5 Conn. inmates challenging death penalty
(CBS/AP) SOMERS, Conn. - Connecticut death row inmates who have sued the state to get their sentences overturned argue that race and geographic bias played a part in their prosecution.
Five of the 11 men on Connecticut's death row are plaintiffs. They claim their penalty was arbitrary and discriminatory.
Their lawsuit went to trial Wednesday at the Northern Correctional Institution in Somers.
Chief State's Attorney Kevin Kane, the first witness, said while he was the New London state's attorney from the mid-1980s to the mid-1990s he relied on state law and court rulings in prosecuting death penalty cases. He says there were no written policies on doing so.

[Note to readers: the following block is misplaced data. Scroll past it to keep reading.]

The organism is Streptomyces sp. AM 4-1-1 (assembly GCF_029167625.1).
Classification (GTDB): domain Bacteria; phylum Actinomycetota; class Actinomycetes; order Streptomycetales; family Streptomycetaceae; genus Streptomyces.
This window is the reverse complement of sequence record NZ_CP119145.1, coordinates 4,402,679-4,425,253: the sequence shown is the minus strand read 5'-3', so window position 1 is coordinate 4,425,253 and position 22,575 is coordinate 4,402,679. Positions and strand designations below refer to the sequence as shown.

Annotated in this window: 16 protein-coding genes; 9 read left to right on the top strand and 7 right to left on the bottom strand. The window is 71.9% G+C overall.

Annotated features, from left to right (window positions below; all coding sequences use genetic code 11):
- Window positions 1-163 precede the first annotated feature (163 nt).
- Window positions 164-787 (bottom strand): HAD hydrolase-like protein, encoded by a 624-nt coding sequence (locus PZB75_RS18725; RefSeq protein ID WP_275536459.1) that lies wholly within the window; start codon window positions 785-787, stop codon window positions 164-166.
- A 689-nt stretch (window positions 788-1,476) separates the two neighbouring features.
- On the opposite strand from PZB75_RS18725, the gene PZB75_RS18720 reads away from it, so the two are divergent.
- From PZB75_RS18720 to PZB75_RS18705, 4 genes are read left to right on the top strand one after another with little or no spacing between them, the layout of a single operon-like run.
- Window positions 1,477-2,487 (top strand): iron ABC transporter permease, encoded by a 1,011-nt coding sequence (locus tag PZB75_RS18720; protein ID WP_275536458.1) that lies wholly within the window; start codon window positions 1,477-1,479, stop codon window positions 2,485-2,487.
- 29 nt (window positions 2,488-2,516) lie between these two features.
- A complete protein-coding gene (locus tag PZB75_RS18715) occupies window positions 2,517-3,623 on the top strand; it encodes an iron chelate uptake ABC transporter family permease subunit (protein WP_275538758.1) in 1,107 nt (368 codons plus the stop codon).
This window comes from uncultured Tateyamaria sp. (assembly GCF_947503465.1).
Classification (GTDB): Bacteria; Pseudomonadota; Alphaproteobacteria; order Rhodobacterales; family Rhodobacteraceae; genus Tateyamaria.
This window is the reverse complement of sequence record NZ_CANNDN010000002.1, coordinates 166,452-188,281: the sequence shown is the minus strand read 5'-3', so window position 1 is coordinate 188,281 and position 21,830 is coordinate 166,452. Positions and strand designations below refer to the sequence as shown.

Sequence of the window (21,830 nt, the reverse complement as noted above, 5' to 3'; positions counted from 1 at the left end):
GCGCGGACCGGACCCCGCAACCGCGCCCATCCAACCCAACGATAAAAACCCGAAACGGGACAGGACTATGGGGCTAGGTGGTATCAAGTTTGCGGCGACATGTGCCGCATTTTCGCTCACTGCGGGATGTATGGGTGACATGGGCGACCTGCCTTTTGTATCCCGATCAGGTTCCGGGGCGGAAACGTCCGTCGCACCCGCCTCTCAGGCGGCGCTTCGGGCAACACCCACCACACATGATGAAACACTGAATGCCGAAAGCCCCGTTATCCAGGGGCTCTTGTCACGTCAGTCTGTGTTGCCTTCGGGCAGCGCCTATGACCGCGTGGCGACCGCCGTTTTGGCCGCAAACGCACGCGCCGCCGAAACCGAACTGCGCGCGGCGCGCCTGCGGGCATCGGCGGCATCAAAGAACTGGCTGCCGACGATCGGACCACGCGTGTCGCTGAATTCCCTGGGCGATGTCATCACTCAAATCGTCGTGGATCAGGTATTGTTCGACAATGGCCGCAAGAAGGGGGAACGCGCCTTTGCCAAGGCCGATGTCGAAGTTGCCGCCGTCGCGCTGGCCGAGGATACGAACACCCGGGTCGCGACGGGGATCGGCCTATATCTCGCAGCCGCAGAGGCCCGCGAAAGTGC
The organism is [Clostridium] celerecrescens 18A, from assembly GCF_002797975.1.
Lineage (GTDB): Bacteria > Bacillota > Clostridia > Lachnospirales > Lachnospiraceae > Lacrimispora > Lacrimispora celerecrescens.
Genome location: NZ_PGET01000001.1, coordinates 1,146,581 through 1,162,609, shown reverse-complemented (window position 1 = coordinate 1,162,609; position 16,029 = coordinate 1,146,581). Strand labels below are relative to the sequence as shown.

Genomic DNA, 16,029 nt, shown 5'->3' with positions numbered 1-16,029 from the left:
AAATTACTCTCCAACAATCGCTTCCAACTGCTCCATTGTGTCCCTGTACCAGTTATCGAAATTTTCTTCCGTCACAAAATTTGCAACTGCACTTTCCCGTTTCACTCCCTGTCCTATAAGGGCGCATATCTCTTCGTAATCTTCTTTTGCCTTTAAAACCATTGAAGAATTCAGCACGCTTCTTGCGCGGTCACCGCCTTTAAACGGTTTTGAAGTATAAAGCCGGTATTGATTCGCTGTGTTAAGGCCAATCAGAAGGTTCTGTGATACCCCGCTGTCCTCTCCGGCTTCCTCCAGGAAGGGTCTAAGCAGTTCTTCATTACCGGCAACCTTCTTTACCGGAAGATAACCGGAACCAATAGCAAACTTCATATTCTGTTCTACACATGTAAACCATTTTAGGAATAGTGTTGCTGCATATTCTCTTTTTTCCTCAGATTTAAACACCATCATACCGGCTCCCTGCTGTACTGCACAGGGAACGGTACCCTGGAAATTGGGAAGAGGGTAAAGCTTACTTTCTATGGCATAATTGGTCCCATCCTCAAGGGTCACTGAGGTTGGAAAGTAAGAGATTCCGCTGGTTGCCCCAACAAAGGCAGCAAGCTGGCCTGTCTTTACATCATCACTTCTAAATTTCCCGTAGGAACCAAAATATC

Connecticut abolished the death penalty this year, but the ban applies to capital cases since April 25.
The inmates' key evidence is a study commissioned by the chief public defender's office and conducted by Stanford University professor John Donahue.
Donahue reviewed the nearly 4,700 murders in Connecticut from 1973 to 2007. He concluded that minority defendants in murder cases with white victims are three times more likely to receive a death sentence as white defendants in murder cases with white victims.
He also found that minority defendants convicted of death penalty-eligible murders of white victims are six times more likely to receive a death sentence than minority defendants convicted of death penalty-eligible murders of minority victims.
Connecticut state prosecutors hired their own expert who reviewed death penalty cases and disputed much of Donahue's findings.
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